Tesla Split Phase Motor Patent Decision

Saturday, March 19, 1904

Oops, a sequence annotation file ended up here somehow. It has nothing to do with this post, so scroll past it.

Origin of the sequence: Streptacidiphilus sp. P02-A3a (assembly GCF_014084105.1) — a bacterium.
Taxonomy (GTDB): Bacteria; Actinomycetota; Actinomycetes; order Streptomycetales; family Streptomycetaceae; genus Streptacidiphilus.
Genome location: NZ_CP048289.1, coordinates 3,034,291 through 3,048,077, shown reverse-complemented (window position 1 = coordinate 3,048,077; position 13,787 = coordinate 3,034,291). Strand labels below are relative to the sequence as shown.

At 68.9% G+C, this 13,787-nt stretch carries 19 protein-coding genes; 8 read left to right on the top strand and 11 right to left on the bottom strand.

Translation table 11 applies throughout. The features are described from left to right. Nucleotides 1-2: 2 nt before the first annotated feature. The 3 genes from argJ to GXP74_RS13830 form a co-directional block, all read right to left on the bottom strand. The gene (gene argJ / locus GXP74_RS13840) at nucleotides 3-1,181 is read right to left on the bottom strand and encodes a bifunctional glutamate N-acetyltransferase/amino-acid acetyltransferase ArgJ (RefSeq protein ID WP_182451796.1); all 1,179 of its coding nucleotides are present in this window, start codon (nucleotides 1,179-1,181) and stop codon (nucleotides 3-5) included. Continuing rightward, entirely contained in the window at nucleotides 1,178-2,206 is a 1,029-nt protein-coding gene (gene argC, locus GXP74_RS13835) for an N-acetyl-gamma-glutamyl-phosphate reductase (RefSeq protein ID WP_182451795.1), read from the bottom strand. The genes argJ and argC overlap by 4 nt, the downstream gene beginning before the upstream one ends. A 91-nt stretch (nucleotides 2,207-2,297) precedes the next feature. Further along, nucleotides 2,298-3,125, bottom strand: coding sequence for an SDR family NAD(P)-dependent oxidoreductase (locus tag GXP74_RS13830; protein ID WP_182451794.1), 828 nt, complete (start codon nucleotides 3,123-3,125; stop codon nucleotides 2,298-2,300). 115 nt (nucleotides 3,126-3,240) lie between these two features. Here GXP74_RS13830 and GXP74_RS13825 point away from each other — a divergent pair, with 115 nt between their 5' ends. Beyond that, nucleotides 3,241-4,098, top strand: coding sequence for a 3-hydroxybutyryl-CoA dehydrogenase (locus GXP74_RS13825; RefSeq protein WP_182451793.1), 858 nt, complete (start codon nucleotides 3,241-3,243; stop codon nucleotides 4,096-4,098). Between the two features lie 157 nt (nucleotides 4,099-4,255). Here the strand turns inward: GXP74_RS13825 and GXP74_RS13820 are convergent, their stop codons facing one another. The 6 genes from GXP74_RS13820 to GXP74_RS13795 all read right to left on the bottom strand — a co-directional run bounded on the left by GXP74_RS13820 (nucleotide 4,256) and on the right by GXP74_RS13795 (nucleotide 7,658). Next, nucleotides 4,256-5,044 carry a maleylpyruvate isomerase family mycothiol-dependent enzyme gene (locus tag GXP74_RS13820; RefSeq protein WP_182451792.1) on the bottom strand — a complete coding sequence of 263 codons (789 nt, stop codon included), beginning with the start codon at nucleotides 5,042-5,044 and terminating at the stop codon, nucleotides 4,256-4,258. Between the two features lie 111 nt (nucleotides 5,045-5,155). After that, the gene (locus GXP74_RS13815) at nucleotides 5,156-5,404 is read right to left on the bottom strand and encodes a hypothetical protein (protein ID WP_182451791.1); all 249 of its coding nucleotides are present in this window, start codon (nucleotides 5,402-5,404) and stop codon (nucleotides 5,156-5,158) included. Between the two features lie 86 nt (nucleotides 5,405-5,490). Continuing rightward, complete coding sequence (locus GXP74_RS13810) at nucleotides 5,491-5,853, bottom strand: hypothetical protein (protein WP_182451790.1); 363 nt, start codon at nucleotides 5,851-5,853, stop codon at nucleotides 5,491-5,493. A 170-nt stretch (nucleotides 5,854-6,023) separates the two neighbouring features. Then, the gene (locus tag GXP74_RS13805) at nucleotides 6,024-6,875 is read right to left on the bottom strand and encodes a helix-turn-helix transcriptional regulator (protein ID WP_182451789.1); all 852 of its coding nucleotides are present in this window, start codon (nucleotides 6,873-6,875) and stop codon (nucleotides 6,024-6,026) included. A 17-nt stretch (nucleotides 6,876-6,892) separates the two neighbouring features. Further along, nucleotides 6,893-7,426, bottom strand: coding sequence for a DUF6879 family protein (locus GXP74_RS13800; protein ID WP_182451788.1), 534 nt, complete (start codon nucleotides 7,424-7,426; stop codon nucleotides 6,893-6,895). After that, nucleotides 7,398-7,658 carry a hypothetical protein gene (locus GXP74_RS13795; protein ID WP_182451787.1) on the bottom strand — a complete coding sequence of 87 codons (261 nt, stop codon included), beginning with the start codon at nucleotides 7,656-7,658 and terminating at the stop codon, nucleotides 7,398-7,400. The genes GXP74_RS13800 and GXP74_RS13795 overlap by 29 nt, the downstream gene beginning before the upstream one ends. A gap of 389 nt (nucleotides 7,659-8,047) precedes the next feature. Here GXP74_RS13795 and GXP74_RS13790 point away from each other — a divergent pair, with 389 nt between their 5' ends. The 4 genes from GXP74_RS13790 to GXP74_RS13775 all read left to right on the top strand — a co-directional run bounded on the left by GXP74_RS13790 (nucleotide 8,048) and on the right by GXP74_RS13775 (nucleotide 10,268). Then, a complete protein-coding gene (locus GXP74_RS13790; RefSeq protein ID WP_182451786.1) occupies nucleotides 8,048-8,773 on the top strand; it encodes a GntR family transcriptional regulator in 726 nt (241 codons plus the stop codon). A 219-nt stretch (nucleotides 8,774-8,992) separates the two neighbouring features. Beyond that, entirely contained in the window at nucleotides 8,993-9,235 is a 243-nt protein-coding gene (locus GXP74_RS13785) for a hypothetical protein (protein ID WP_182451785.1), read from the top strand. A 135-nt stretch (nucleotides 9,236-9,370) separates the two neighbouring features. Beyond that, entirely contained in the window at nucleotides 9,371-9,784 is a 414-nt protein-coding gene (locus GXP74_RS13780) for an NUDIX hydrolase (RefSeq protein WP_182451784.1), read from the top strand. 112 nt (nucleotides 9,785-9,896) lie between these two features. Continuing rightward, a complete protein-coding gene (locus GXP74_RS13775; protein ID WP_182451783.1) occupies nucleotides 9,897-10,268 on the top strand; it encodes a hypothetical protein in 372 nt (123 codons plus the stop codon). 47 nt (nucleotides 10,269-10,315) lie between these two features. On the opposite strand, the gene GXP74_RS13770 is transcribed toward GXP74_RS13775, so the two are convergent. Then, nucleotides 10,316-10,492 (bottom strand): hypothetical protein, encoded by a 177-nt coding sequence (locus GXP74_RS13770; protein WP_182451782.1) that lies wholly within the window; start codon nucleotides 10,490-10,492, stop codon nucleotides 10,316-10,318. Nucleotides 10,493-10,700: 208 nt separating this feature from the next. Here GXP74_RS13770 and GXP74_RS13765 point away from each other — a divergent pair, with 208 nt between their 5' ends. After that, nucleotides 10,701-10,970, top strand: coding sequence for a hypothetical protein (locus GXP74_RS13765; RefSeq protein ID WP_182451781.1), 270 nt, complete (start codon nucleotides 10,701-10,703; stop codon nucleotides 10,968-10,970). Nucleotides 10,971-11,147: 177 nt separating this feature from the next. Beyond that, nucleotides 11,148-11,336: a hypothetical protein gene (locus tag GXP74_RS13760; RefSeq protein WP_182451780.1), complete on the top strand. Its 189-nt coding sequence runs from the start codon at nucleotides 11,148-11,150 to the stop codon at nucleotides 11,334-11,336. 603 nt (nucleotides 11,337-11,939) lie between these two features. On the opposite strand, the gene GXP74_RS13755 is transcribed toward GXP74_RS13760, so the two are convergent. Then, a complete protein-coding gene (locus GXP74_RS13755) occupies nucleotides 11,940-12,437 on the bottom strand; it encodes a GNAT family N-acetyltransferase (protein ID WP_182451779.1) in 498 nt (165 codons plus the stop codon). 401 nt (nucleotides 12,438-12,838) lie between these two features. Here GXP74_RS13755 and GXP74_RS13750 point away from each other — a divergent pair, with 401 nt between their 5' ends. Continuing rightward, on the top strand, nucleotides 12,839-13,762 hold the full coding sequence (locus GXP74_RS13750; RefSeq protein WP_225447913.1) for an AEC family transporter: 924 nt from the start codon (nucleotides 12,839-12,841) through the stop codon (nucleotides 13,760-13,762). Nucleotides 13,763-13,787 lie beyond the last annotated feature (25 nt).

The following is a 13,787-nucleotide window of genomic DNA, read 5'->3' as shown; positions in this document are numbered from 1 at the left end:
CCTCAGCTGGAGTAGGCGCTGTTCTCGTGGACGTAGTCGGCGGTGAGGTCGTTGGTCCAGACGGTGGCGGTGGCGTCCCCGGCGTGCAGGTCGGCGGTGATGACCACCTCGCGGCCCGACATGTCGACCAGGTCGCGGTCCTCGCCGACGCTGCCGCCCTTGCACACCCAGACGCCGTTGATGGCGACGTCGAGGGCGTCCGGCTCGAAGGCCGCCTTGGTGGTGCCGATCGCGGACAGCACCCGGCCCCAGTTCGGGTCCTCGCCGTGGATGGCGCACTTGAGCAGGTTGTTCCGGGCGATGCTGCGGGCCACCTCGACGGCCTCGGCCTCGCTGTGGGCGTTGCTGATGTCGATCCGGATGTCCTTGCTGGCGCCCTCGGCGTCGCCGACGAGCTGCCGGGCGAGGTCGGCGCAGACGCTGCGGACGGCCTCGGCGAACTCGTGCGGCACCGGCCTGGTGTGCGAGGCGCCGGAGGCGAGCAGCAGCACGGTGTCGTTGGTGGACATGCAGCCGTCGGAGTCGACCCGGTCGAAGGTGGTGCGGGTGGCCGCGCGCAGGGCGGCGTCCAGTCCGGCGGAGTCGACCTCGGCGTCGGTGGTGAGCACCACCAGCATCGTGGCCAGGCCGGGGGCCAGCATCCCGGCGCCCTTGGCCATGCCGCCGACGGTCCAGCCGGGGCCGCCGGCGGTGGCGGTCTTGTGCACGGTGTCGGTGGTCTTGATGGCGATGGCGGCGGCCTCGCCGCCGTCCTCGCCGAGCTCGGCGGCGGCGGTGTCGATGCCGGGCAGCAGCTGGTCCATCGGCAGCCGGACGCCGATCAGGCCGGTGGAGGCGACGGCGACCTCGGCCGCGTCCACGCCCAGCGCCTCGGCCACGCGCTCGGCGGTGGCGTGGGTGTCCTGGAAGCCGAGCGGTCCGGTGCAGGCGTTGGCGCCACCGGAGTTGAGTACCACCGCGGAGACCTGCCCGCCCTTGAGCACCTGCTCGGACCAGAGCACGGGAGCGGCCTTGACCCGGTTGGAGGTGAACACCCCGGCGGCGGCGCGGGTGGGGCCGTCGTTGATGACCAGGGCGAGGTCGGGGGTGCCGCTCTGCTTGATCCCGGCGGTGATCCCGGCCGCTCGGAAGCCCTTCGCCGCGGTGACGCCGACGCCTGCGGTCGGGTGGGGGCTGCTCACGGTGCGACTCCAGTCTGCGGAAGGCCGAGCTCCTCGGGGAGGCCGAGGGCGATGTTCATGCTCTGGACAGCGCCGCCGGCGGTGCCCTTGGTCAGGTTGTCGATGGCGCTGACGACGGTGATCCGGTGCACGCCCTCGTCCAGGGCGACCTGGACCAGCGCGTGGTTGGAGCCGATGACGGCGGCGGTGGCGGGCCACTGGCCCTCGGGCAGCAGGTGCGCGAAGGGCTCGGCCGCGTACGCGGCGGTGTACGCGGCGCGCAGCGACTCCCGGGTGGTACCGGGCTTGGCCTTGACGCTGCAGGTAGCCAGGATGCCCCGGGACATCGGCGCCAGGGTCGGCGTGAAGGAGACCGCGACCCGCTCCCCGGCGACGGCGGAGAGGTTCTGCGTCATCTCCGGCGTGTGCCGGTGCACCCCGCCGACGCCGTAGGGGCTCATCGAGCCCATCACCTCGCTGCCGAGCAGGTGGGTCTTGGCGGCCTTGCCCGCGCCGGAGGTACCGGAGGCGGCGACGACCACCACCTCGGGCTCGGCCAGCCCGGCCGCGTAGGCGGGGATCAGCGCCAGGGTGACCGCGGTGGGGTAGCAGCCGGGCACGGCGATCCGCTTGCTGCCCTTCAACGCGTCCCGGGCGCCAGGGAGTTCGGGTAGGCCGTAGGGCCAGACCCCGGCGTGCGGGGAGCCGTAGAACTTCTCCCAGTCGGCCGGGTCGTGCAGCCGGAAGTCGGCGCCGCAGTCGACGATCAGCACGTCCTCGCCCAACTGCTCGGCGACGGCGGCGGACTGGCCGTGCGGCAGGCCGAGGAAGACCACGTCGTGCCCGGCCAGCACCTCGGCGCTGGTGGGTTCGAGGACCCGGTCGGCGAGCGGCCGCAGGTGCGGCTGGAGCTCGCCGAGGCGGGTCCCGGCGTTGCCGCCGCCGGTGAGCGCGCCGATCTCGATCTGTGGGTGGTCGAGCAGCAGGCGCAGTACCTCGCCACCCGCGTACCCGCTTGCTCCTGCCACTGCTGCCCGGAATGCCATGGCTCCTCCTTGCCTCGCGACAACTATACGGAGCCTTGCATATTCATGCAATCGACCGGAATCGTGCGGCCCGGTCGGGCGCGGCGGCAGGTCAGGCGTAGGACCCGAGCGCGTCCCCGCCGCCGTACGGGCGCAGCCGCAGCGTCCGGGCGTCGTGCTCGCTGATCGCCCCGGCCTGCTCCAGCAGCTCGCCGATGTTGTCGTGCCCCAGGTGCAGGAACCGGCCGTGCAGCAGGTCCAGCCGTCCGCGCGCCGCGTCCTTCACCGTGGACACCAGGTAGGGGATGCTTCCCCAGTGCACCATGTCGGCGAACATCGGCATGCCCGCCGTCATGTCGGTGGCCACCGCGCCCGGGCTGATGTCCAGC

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, MarCh19 1904 ELECTRICAL WORLD AND ENGINEER. v<>»» XLI1I.N<>~ 124 Tesla’s Split Phase Motor Patent Decision. Judge Hazel, of the United States Circuit Court of the Western District of New York, has handed down an opinion sustaining the two Tesla fundamental patents (Nos. §lI,§59 and 511,569), cover- ing the split-phase motor. The suit was instituted by the owners of the patents against the manufacturer of a wattmeter, and the court held that the wattmeter infringed the patents for the reason that it depended for its‘action on two currents ditfering in phase, derived from a single supply circuit. ' The patents involved \vere the same that figured in the Catskill case, in which suit they were sustained by the Circuit Court, but declared invalid upon appeal, This reversal was on the grounds that the publication of a magazine article on April 22, 1888, by Prof, Galileo Ferraris fully described and disclosed the system covered by the patents. This publication was held to be prior to the date of the invention in suit and constituted an anticipation. Judge Hazel. in his opinion, disagrees very materially with Judge Townsend. who wrote the opinion on appeal, declaring the patents invalid. The conflict arises from the different weight which the two judges gave to the testimony of the several leading witnesses, this testimony being held by judge Townsend to be inconclusive. and by judge Hazel to establish clearly that Tesla conceived the invention prior to the publication of the Ferraris article. judge Hazel con- siders that, according to the testimony, Tesla conceived his split- phase invention in his laboratory at 89 Liberty Street, New York, and completed the same in the month of September, 1887: and that lie made the disclosure thereof to others during the fall of 1887, es- pecially to Mr, Brown and Mr. Nellis, and subsequently in the month of April prior to the Ferraris publication to his solicitor, Mr. Page.